Playmate Dani Mathers Says She’s ‘Not Sorry’ About Backlash Her Photo of Naked Woman Received

Dani Mathers isn't finished talking about her body-shaming scandal. In fact, it's her new job.In [...]

Dani Mathers isn't finished talking about her body-shaming scandal. In fact, it's her new job.

In July 2016, Mathers secretly Snapchatted a photo of a 70-year-old woman who was naked in an LA Fitness locker room. She captioned the photo, "If I can't unsee this then you can't either," poking fun at the woman's weight.

Following the traction of the shaming scandal, the former Playboy Playmate of the Year was banned from her gym and fired from her job as a radio host. But this was more than a disgusting case of body shaming; it became a criminal invasion of privacy case. Mathers pled no contest to the misdemeanor charge and was sentenced to three years' probation and 30 days of community service.

This week, Mathers spoke with Us Weekly reporters about what life is like after conviction. "There is no doubt I regret that stupid choice," she said. "I am sorry that it happened to this woman. But I am not sorry about what happened to me. I would not have this push to create positivity and try to change people's minds about how they act without thinking."

She also views having her life turned upside down as a "blessing in disguise."

A post shared by Dani Mathers (@missdanimathers) on

These statements come just days after an emotional Mathers spoke with a Good Morning America contributor, where she was scrutinized for being selfish and 'playing the victim'. "To have to hide out at my mother's house because of something I've done… It's really low," she said on GMA. "I have lost my privacy after taking privacy from somebody else."

The victim hasn't spoken with media following the case, but her attorney spoke with the Los Angeles Times on her behalf. In response to Mathers' GMA statements, he held nothing back.

"One thing that appears to be the case now is that Ms. Mathers is attempting to portray herself as the victim. She is not the victim. She is the perpetrator," he said. He also notes that, while Mathers says she's tried to contact the victim, his client has received no contact.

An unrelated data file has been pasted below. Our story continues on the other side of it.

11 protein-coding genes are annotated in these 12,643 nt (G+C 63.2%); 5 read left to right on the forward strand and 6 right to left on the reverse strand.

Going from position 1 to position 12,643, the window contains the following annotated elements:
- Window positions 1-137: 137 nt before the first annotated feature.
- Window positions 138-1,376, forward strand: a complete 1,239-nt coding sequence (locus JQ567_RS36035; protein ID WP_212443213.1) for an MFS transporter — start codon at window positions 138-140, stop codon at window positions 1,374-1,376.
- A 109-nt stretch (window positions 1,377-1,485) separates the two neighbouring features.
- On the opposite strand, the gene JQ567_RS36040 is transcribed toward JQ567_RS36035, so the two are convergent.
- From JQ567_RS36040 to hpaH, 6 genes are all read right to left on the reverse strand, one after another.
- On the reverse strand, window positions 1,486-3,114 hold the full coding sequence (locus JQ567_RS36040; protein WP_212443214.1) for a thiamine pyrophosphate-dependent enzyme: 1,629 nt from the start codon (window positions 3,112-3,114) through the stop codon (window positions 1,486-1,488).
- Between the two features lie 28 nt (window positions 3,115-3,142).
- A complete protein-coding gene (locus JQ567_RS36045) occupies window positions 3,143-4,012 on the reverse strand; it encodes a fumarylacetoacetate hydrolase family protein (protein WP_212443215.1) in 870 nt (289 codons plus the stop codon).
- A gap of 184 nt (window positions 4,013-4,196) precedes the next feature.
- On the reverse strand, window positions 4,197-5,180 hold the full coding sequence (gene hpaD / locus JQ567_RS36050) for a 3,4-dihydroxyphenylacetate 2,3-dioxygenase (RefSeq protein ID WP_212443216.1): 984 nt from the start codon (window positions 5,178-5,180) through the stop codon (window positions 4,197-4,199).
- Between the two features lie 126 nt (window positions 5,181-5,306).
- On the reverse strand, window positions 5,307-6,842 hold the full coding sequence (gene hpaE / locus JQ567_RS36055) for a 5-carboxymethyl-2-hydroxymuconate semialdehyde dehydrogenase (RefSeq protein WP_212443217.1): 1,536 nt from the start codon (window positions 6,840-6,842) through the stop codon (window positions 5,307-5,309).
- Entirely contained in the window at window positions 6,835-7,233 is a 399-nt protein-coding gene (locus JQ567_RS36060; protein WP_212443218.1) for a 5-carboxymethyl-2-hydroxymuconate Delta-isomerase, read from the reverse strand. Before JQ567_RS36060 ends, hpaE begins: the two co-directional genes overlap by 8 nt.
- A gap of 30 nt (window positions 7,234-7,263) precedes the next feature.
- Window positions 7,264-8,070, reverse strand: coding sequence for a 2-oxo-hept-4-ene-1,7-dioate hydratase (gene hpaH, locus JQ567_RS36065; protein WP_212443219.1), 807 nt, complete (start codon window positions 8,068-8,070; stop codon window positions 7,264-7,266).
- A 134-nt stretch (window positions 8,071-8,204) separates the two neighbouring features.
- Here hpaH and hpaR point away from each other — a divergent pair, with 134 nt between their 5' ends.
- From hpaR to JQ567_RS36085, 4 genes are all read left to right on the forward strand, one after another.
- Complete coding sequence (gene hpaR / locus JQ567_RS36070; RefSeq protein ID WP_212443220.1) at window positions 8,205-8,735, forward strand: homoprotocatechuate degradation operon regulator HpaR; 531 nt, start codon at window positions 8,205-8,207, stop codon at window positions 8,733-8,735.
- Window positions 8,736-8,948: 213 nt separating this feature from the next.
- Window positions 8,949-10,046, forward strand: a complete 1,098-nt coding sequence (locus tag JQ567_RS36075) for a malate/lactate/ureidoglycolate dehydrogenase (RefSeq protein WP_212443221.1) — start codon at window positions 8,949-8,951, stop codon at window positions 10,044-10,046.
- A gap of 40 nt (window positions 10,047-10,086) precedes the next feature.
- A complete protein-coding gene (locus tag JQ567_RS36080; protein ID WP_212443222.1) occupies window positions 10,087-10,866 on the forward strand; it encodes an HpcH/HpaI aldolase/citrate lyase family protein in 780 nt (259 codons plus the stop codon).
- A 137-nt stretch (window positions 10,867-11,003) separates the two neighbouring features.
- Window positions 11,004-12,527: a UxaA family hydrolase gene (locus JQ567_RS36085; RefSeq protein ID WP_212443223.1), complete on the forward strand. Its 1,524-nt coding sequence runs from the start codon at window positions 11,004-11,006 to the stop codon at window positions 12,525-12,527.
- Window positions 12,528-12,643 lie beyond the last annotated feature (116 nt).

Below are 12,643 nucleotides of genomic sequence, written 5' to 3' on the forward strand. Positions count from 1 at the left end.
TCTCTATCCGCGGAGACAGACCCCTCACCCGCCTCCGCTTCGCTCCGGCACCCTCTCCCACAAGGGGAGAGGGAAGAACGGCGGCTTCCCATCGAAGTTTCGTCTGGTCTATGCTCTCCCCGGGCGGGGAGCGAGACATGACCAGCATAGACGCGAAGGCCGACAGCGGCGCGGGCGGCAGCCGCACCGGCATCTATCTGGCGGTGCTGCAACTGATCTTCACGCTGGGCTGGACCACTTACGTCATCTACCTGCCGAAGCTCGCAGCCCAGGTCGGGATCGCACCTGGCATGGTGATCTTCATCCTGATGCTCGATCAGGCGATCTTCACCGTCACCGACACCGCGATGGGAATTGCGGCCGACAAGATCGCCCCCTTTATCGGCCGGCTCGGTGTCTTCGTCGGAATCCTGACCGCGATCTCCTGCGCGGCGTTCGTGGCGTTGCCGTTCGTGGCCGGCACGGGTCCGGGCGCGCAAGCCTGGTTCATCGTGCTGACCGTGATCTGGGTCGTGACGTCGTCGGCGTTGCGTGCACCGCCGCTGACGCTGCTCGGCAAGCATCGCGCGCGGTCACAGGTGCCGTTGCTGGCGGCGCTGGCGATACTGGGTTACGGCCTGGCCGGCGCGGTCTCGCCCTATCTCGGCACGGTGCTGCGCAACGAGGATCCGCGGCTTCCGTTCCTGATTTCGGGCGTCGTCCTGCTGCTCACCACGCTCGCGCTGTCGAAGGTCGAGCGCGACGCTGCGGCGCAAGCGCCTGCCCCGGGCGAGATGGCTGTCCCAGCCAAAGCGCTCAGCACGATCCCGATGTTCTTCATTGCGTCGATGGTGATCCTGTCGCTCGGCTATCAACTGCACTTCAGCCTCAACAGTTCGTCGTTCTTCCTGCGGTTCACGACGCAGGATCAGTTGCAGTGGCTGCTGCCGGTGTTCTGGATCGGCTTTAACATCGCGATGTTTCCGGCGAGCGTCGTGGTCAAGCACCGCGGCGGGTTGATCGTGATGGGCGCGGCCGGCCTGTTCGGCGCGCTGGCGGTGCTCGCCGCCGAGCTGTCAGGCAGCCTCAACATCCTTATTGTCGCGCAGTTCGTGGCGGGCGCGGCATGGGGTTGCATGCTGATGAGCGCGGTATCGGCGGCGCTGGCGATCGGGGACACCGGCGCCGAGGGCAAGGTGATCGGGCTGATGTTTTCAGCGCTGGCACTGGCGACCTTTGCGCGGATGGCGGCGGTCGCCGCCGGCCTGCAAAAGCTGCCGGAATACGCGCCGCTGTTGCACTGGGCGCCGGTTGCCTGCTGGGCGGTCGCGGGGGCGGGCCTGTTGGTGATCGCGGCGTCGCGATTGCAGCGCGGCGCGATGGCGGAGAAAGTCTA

The prosecutor plans to use Mathers as an example to pass legislation that will increase the penalty for sharing a photo or video of a person without their knowledge. The former Playmate says while she supports the bill, she doesn't want her 'name to be abused' in order to pass it, GMA reports.

In an ironic turn of events, Mathers is now working with a charity called Coupla Guys and Gals Give Back. She heads its anti-bullying department and will be speaking at schools about—you guessed it—using social media responsibly.

As for Mathers' personal life, she took a break from social media for almost a year following the body-shaming event. "I feared anything positive I put out would be seen as disingenuous," she said to Us Weekly.

Now that the legalities of the crime have been wrapped up, it's Mathers' time to move forward—rebuilding her image, included.

"My hope is to turn the corner and show people the person I am," she said. "Some people want to believe I'm only working with charities because of my consequences. But at the end of the day, I know who I am."

Ultimately, Mathers views this experience as a major lesson learned. "When you're told how much of a monster you are, it pushes you to look inside," she said. "I don't ever want to be someone spitting hate. That's really what I've learned.

"I also gained a lot of empathy and learned that everybody, at some point, has judged a person. Going through this past year and making it to the other side, I know I can handle almost anything."

These ~super positive~ comments—with a hint of passive aggression—from Mathers' latest chat may be sincere, but she recently enlisted the help of crisis and media manager Wendy Feldman to help 'rebuild her image' in the coming months. (Maybe this explains the difference in her tone and message from one interview to the next?)

"I want clients like Dani to use their platforms to really help people and shine a light where there may be darkness," Feldman told Us Weekly.